We had about the same mix of good luck-bad luck as last time, with the exception that Darryl Junior kept calling his bad luck, and I found it quite humorous. He didn't at the time I am sure, but I think in retrospect probably does. He probably should have shot me down, his aerial tactics were impeccable, he dropped below my observer's gun and shot me from underneath several times and his guns kept jamming and he kept missing at extremely close range; I would have been frustrated too. Darryl Senior didn't fare a whole lot better, he won initiative every single time it didn't matter and lost it every single time it did. My son John hit him with a brutal head on attack, causing a critical hit to his engine, that seriously impeded his performance for the remainder of the game. He eventually suffered another critical hit, this time on a lucky shot, that further damaged his performance, but he stayed to the end of the fight, trailing smoke for half the game.

My decision to let Dalton have my more experienced pilot bit me on the ass repeatedly, a pilot with zero missions under his belt can not tail the enemy, I lost tailing opportunities repeatedly in this game, much to my frustration. All this dogfighting, we were slowly moving closer to allied lines, but were still well behind German lines, when ultimately, both of Little Darryl's guns jammed on the same turn that I shot John down with a lucky two engine hits. The game had gone on for a good many turns when this happened, both John and Dalton acquitted themselves quite admirably, especially considering it was their first time out. I have to admit though, that the aerial victory was bittersweet for me, John was playing my most experienced German pilot- Max Von Seydlitz-Preussen***; and he died in the crash. Our battle had never dropped below 11,000 feet, OK, Dalton was briefly at under 11,000 feet, but I think I shot Max down at 11,250 feet. This would have been Max's 5th mission.

*The name alone is a taunt to the Germans, his most famous pilot from our old Dawn Patrol campaign was named O'Brien, and he racked up, I think, 36 kills and killed Little Darryl's most famous German pilot Dirk Ettle in an aerial duel; he survived the war. He got five kills in one day when I was his wing man and I took a critical hit to my wing strut and had to leave the fight, he covered my escape, shooting down the guy that was pursuing me as I could not maneuver, then returned to the fray and shot down the rest of the German planes, although, to be fair, two of them collided trying to dogfight with him.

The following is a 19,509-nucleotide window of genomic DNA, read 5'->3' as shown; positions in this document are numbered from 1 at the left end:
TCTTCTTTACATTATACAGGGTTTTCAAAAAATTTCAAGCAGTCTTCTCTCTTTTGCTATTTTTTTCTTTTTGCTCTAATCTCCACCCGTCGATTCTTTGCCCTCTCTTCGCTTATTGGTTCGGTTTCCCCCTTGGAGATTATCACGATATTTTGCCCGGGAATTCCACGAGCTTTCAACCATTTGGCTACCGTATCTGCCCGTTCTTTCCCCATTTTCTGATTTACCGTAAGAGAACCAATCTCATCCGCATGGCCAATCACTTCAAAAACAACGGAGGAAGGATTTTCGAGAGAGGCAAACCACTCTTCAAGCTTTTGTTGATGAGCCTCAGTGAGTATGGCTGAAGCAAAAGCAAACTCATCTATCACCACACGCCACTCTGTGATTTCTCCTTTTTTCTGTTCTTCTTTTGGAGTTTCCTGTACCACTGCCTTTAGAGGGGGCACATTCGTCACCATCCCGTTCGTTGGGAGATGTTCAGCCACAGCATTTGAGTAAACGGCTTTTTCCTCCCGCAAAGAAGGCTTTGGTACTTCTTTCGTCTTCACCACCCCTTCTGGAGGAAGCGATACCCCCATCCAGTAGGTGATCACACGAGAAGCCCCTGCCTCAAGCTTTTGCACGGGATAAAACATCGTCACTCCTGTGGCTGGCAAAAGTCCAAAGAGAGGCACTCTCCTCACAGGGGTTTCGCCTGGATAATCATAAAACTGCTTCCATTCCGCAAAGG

**By agreement we decided that the least experienced pilots in the squadrons start in two-seaters, if they are available and it is mission appropriate. Obviously, a guy with zero missions is still going to get a fighter aircraft if that's the only one of your pilots available and the mission you draw is fighter patrol. This convention is mostly used to settle arguments about who gets stuck flying the two-seater, because they usually fly like buses or refrigerators.

***Yes, all of my German pilots are named after German ships. The Prussian ones especially, the Bavarian ones I often name after beers. Max here got named after two German ships because I thought it looked cool. My last pilot that died, when he crash landed, was Ernst Grolsch. I figure it's either that, or I start naming them after WW II generals, or just use the common German surnames from the US. My wife's maiden name is Shaffer, from the original German Schaeffer as near as I can tell, because we can't spell here in the US. I have seen, in my county alone, Shaffer, Shafer, Schaffer, Schafer and Shaeffer. My mother's maiden name went from Bernier to Barney over the course of one generation, her older siblings had various other misspellings on their birth certificates. Bernier was the name her father was born with, but not the one he died with; at some point in the early 20th century he and his siblings apparently sat down and decided to anglicize their surname. All that being said, I figure ships and generals are probably a better source of names for German WW I pilots than common German surnames of Oswego County because the common German surnames of Oswego County are going to reflect the peasant class of Germany, which, the film The Blue Max notwithstanding, is not well represented in the German air forces of the first world war and this isn't really a German rich county, we have way more Irish, Italian and Polish surnames to choose from; those would be the "big three" ethnicities here, and Irish has a lead over the other two, German comes in in an "also ran" place. Which, now that I think about it, is kind of odd considering my own ancestry, parts of my father's family have been here for a long time, the rest for over a century; his ancestry is Scottish and English on his father's side and English, Scottish and Dutch on his mother's. My mother's family is 100% French Canadian; which of course means that her father's mother was half American Indian, but nobody cared to remember what nation, Mohawk would make sense, given the area, but Ojibwe is suspected, given the only artifact we have a picture of; but they only moved here from up north after she was born.